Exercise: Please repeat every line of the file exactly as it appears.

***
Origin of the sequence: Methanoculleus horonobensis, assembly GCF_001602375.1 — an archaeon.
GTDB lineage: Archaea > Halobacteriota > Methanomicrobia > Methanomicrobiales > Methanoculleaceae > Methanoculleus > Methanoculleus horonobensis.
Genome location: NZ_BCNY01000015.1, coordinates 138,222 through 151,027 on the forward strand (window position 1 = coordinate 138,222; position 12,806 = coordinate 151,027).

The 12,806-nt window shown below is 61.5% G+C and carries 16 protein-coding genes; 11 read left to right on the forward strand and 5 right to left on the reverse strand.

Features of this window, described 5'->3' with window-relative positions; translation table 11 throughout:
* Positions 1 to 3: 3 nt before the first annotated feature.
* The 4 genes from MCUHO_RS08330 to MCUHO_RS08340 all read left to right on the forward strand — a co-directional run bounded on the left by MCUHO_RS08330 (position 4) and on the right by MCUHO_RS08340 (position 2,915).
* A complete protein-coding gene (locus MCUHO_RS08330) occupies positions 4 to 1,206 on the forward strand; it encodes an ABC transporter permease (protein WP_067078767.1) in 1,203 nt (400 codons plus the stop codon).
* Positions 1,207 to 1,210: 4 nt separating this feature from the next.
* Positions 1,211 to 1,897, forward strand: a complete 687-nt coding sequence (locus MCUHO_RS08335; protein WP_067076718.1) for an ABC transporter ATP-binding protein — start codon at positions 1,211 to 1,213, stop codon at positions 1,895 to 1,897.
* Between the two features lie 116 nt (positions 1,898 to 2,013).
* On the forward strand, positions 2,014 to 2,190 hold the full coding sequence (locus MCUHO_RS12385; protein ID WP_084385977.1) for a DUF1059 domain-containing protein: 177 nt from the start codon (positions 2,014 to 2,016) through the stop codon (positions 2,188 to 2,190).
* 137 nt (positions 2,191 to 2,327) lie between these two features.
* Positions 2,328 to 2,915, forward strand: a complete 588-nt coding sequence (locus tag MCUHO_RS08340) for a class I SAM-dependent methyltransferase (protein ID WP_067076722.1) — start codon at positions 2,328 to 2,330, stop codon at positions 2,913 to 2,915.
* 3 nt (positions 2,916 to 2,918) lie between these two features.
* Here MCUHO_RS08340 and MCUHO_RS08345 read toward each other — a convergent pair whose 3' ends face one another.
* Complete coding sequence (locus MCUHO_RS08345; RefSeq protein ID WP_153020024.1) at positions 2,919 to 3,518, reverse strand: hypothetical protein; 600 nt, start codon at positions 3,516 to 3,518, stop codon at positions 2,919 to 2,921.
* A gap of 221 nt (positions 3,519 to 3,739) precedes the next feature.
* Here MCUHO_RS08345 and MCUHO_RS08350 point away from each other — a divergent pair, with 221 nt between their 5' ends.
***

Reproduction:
Origin of the sequence: Methanoculleus horonobensis, assembly GCF_001602375.1 — an archaeon.
GTDB lineage: Archaea > Halobacteriota > Methanomicrobia > Methanomicrobiales > Methanoculleaceae > Methanoculleus > Methanoculleus horonobensis.
Genome location: NZ_BCNY01000015.1, coordinates 138,222 through 151,027 on the forward strand (window position 1 = coordinate 138,222; position 12,806 = coordinate 151,027).

The 12,806-nt window shown below is 61.5% G+C and carries 16 protein-coding genes; 11 read left to right on the forward strand and 5 right to left on the reverse strand.

Features of this window, described 5'->3' with window-relative positions; translation table 11 throughout:
* Positions 1 to 3: 3 nt before the first annotated feature.
* The 4 genes from MCUHO_RS08330 to MCUHO_RS08340 all read left to right on the forward strand — a co-directional run bounded on the left by MCUHO_RS08330 (position 4) and on the right by MCUHO_RS08340 (position 2,915).
* A complete protein-coding gene (locus MCUHO_RS08330) occupies positions 4 to 1,206 on the forward strand; it encodes an ABC transporter permease (protein WP_067078767.1) in 1,203 nt (400 codons plus the stop codon).
* Positions 1,207 to 1,210: 4 nt separating this feature from the next.
* Positions 1,211 to 1,897, forward strand: a complete 687-nt coding sequence (locus MCUHO_RS08335; protein WP_067076718.1) for an ABC transporter ATP-binding protein — start codon at positions 1,211 to 1,213, stop codon at positions 1,895 to 1,897.
* Between the two features lie 116 nt (positions 1,898 to 2,013).
* On the forward strand, positions 2,014 to 2,190 hold the full coding sequence (locus MCUHO_RS12385; protein ID WP_084385977.1) for a DUF1059 domain-containing protein: 177 nt from the start codon (positions 2,014 to 2,016) through the stop codon (positions 2,188 to 2,190).
* 137 nt (positions 2,191 to 2,327) lie between these two features.
* Positions 2,328 to 2,915, forward strand: a complete 588-nt coding sequence (locus tag MCUHO_RS08340) for a class I SAM-dependent methyltransferase (protein ID WP_067076722.1) — start codon at positions 2,328 to 2,330, stop codon at positions 2,913 to 2,915.
* 3 nt (positions 2,916 to 2,918) lie between these two features.
* Here MCUHO_RS08340 and MCUHO_RS08345 read toward each other — a convergent pair whose 3' ends face one another.
* Complete coding sequence (locus MCUHO_RS08345; RefSeq protein ID WP_153020024.1) at positions 2,919 to 3,518, reverse strand: hypothetical protein; 600 nt, start codon at positions 3,516 to 3,518, stop codon at positions 2,919 to 2,921.
* A gap of 221 nt (positions 3,519 to 3,739) precedes the next feature.
* Here MCUHO_RS08345 and MCUHO_RS08350 point away from each other — a divergent pair, with 221 nt between their 5' ends.